func (v *CounterVec) With(labels Labels) Counter {
c, err := v.GetMetricWith(labels)
if err != nil {
panic(err)
}
return c
}
// CurryWith returns a vector curried with the provided labels, i.e. the
// returned vector has those labels pre-set for all labeled operations performed
// on it. The cardinality of the curried vector is reduced accordingly. The
// order of the remaining labels stays the same (just with the curried labels
// taken out of the sequence – which is relevant for the
// (GetMetric)WithLabelValues methods). It is possible to curry a curried
// vector, but only with labels not yet used for currying before.
//
// The metrics contained in the CounterVec are shared between the curried and
// uncurried vectors. They are just accessed differently. Curried and uncurried
// vectors behave identically in terms of collection. Only one must be
// registered with a given registry (usually the uncurried version). The Reset
// method deletes all metrics, even if called on a curried vector.
func (v *CounterVec) CurryWith(labels Labels) (*CounterVec, error) {
vec, err := v.MetricVec.CurryWith(labels)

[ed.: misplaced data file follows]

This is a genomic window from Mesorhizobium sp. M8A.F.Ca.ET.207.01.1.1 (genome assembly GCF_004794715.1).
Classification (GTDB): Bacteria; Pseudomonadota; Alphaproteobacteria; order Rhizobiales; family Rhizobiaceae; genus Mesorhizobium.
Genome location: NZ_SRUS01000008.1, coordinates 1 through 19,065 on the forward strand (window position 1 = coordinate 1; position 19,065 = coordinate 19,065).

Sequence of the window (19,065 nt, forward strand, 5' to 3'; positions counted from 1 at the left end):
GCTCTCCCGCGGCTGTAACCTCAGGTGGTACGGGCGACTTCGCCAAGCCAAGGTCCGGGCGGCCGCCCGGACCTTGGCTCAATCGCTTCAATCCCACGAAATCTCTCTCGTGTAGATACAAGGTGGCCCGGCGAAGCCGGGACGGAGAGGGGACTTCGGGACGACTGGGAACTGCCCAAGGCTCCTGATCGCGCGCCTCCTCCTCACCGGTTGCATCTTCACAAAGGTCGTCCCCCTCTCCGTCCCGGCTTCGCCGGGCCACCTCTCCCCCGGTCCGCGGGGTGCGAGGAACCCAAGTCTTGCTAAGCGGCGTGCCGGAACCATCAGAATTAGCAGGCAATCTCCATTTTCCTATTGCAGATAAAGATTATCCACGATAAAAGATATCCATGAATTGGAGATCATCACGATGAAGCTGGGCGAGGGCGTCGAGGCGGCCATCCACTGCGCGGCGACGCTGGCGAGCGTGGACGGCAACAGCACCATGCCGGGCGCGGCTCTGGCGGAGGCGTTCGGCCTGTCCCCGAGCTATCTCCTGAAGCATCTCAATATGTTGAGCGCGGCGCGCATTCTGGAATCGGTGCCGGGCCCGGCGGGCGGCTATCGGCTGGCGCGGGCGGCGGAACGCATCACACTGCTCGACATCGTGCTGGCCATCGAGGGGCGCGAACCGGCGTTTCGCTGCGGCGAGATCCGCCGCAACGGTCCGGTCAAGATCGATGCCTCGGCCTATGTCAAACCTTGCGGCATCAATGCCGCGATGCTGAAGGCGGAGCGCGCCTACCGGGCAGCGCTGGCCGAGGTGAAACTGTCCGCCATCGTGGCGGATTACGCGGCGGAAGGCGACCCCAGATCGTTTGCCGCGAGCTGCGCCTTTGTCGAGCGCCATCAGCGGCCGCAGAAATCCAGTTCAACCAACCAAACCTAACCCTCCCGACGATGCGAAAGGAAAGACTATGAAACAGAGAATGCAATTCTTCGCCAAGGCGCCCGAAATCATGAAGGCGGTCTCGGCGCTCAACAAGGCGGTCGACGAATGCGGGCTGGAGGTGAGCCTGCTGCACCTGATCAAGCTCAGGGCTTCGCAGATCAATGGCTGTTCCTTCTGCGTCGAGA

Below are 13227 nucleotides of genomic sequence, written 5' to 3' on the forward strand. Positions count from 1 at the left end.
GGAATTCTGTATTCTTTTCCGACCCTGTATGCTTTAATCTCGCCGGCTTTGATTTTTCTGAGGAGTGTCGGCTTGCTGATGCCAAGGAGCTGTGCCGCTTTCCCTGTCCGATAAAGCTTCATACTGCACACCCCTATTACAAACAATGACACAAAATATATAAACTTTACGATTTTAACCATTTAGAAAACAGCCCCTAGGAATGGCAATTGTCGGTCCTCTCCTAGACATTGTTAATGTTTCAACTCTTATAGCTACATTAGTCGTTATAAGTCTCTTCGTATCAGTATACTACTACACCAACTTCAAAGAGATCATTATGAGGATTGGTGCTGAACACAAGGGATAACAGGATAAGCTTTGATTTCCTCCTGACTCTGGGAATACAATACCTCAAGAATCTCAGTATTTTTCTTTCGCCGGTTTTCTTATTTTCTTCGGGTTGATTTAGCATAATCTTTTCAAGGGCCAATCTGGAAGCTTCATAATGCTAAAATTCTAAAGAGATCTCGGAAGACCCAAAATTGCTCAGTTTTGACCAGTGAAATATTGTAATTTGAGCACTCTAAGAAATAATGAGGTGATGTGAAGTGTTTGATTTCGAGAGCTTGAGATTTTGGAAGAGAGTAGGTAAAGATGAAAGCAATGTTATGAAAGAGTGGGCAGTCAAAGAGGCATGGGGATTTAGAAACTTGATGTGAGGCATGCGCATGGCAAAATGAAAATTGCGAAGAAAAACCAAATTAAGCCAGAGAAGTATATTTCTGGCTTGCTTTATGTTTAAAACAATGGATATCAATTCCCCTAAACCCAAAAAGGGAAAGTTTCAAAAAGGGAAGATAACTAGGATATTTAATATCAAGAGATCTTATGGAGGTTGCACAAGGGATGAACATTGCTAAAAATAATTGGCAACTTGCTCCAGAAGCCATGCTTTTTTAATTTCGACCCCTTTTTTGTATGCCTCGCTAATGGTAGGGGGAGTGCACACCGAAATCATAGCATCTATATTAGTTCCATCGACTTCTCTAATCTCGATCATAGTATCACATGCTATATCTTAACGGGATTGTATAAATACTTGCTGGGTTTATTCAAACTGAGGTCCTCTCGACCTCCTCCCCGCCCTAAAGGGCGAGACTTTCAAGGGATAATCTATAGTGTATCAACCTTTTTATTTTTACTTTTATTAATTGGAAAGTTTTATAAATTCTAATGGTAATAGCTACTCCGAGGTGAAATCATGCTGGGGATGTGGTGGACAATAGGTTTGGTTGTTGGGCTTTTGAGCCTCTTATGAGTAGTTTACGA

if vec != nil {
return &CounterVec{vec}, err
}
return nil, err
}
// MustCurryWith works as CurryWith but panics where CurryWith would have
// returned an error.
func (v *CounterVec) MustCurryWith(labels Labels) *CounterVec {
vec, err := v.CurryWith(labels)
if err != nil {
panic(err)
}
return vec
}
// CounterFunc is a Counter whose value is determined at collect time by calling a
// provided function.
//
// To create CounterFunc instances, use NewCounterFunc.
type CounterFunc interface {
Metric
Collector
}
// NewCounterFunc creates a new CounterFunc based on the provided
// CounterOpts. The value reported is determined by calling the given function
// from within the Write method. Take into account that metric collection may
// happen concurrently. If that results in concurrent calls to Write, like in
// the case where a CounterFunc is directly registered with Prometheus, the
// provided function must be concurrency-safe. The function should also honor
// the contract for a Counter (values only go up, not down), but compliance will
// not be checked.
//
// Check out the ExampleGaugeFunc examples for the similar GaugeFunc.
func NewCounterFunc(opts CounterOpts, function func() float64) CounterFunc {
return newValueFunc(NewDesc(
BuildFQName(opts.Namespace, opts.Subsystem, opts.Name),
opts.Help,
nil,
opts.ConstLabels,
), CounterValue, function)
}